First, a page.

Sunday, 20 April 2014

God's New Initiative

Early on the first day of the week, while it was still dark...

When I was a teacher, one of the things I liked to praise children for was taking the initiative. Perhaps someone had noticed the pencil pots were empty and found some new ones from the cupboard. Or someone else in the class noticed a fellow pupil was upset and went and did something about it themselves, instead of coming to me about it. Then they would be praised for showing initiative. They might even get their name in the Friday Achievement Book for ‘Showing Initiative’.

Quite apart from the fact that it’s a great quality to possess in life, it meant the teacher hadn’t had to notice that thing themselves – someone else was watching out too.

I remember a previous vicar sitting in a chair in our lounge a few years back and rather wearily sharing with us that in the church, there’s never any shortage of ideas, only volunteers to see them through. So many people would come up to him and say ‘I think we should be doing this/that/the other in our church’; and he would sigh and think to himself, what they really mean is ‘could you please do this/that/the other…?’ Just occasionally someone would come to him and say ‘I’m thinking of setting up this/that/the other’ and he would feel truly delighted and blessed!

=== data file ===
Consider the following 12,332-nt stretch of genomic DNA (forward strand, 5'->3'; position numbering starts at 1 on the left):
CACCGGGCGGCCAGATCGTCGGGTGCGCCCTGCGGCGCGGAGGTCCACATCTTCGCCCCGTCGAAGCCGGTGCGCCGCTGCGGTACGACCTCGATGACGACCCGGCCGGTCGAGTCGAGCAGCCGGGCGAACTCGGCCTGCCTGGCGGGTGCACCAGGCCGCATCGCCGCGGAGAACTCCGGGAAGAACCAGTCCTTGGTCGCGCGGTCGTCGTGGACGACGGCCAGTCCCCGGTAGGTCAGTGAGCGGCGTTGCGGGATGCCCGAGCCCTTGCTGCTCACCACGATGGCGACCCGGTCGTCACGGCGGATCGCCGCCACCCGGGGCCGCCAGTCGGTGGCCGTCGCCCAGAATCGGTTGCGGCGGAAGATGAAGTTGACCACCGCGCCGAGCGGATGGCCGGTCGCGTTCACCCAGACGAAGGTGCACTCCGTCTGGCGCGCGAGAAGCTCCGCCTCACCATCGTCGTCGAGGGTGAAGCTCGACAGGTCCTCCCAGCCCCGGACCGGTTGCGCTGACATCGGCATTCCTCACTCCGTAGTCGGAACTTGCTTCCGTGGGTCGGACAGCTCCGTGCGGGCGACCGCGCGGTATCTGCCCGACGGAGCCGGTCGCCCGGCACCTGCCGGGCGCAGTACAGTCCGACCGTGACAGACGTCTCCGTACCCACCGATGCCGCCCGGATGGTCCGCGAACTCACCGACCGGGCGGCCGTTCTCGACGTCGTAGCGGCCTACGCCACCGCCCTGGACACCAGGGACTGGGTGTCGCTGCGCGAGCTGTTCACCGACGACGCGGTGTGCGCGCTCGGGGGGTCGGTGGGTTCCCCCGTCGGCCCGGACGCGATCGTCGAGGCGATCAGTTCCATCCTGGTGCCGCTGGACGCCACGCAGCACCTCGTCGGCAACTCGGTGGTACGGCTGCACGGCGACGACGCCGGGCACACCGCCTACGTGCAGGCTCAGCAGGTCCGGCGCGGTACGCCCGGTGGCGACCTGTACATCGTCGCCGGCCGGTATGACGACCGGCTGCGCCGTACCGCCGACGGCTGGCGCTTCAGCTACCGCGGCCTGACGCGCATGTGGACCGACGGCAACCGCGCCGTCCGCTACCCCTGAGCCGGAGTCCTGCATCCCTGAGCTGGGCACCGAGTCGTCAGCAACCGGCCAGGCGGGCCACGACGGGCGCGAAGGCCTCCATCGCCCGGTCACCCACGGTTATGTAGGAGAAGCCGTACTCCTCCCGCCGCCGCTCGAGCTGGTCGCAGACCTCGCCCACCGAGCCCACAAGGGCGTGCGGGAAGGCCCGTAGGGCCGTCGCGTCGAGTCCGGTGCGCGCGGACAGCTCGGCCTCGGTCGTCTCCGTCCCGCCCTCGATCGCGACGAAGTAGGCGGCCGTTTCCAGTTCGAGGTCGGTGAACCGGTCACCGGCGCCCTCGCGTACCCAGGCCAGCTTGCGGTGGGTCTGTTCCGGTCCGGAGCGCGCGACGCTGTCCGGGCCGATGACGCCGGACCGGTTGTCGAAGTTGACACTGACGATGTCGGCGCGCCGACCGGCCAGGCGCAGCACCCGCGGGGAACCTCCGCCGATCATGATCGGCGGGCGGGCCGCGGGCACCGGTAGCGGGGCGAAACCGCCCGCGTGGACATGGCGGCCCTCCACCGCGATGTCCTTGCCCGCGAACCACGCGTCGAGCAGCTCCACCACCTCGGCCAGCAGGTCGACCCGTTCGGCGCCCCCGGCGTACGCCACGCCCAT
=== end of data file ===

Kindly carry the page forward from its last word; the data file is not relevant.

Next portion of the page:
So initiative can be a wonderful thing.

But the word ‘initiative’ has also suffered somewhat under a barrage of people thinking up things to try and bring freshness to otherwise stale things, and then calling them ‘New Initiatives’…

As a School Governor, I have to admit my heart always sinks when I hear the phrase ‘new initiative’ because it’s bound to be something the Government has thought up, very likely a group of people who’ve possibly never taught in a school classroom, or not for many years, at least, and who’ve sat down one day and come up with yet another new idea to add to the already overcrowded pile of ideas, which teachers, already tired and stressed with 100 other ‘New Initiatives’, will be obliged to implement.

So initiative can be a lovely thing – the independence to get on and do something unprompted, or it can be a rather tired thing – an attempt at revitalizing something which needs much more of a radical overhaul (or which actually needs leaving well alone).

What about God’s initiative?

This morning we’re celebrating the most dynamic initiative ever undertaken on behalf f the human race – the salvation initiative. I hope you take time at home to read the account of the resurrection afresh each Easter – there are four versions to choose from, which keeps it interesting, and this year we’re in John’s gospel.

Each year I read the account of the resurrection, something different jumps out at me, and I usually try and stay with that something, savour it and unpack it slowly.